Intrigued by our new brief The Sound Edit: Wildlife but unsure where to begin? We asked filmmaker, photographer and Ideas Fund Shorts winner Munir Malik to give us a rundown of how he'd approach it…
We've teamed up with the British Library to launch a new sound-led brief for filmmakers, animators and photographers. The Sound Edit: Wildlife gives you the chance to write a treatment for a film or multimedia photostory using rare wildlife sounds from the British Library Sound Collection – and there are cash prizes for the best ideas.
To help you get started, we asked filmmaker, photographer and Ideas Fund Shorts winner Munir Malik for some pointers.
Step one: listen to the sounds at home and in different locations
Listen to the sounds and think about how they make you feel. What visuals – still, moving, animated or graphic – do they bring to mind?
Observe the different locations you find yourself in day-to-day – on the bus, at school or college, in the park or at a shopping centre, to name a few – and think about how the sounds you hear add to what you see.
For example: on a bus you might see a couple laugh and then kiss or traffic lights or sirens flash on a rain-splattered bus window. What do you hear? How do external sounds sync with the audio you are listening to?
Step two: watch films, online videos or multimedia photostories
Get inspiration from others who have used similar sounds, but remember to keep the sounds provided in the brief in mind.
When watching a film, video or multimedia photostory, question the choices made by its creators. Ask yourself: how have they used the sound and does it work? This will give you an idea of how best to approach your own project.
For example: one of the sound editors for Prometheus recorded her parrot and played around with the sound to create an alien, otherworldly sound.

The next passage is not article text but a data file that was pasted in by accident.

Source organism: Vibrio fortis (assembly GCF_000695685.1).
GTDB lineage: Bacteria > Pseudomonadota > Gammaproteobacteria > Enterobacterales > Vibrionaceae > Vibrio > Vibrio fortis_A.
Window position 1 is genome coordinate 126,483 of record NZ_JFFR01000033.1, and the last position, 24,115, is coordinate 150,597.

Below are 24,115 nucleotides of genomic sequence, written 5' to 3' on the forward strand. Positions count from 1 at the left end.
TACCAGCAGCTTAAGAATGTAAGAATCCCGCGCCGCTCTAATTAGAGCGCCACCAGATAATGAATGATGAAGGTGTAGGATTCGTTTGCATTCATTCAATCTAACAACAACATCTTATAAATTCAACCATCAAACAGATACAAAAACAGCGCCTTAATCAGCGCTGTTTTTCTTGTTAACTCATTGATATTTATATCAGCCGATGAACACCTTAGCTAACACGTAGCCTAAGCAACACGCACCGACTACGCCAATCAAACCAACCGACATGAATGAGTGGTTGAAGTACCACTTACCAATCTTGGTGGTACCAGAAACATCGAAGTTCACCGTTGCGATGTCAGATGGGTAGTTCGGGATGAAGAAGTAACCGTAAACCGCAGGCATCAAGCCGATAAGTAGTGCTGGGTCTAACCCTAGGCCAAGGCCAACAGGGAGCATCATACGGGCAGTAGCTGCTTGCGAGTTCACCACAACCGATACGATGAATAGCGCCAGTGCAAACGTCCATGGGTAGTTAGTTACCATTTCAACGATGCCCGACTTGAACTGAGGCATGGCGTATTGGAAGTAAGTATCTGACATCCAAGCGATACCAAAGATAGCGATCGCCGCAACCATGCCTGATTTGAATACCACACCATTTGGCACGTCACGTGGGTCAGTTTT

In Inception, Edith Piaf’s Non, Je Ne Regrette Rien was slowed down and sped up to create the soundtrack for the film depending on what depth of dream they were in.
Horror films often use sounds of animals under threat or attacking to manipulate the audience, tapping into deep instinctive human fears.
Step three: play around with the sounds
Reverse them, slow them down, layer them and add sounds – see what you can create!
Step four: keep notes of all your ideas
Note all ideas at all stages in the process. Sometimes good ideas emerge out from not-so-strong ones or combinations of different ideas. Committing them to paper will help other ideas come through. Even if you just write one line or a word at this point, it all helps.
Step five: collect visual reference points for you ideas
Any visual references can be very helpful when working on a project from an audio perspective. Even if you don't entirely know what you want to do, looking at other people’s work and deciding what you like and what you don't like will help you find your path through this.
Step six: decide on one idea
Think: what is your idea? Are you trying to convey a message, tell a story or express a mood or feeling? Try to write this down in a short sentence and/or make a moodboard. This will ensure that what you are trying to communicate using the sounds will be clearly visible in your final work.
Interested? Apply for The Sound Edit: Wildlife.
Image: Sound waves: low pitch by tjmwatson on a CC BY 2.0license.
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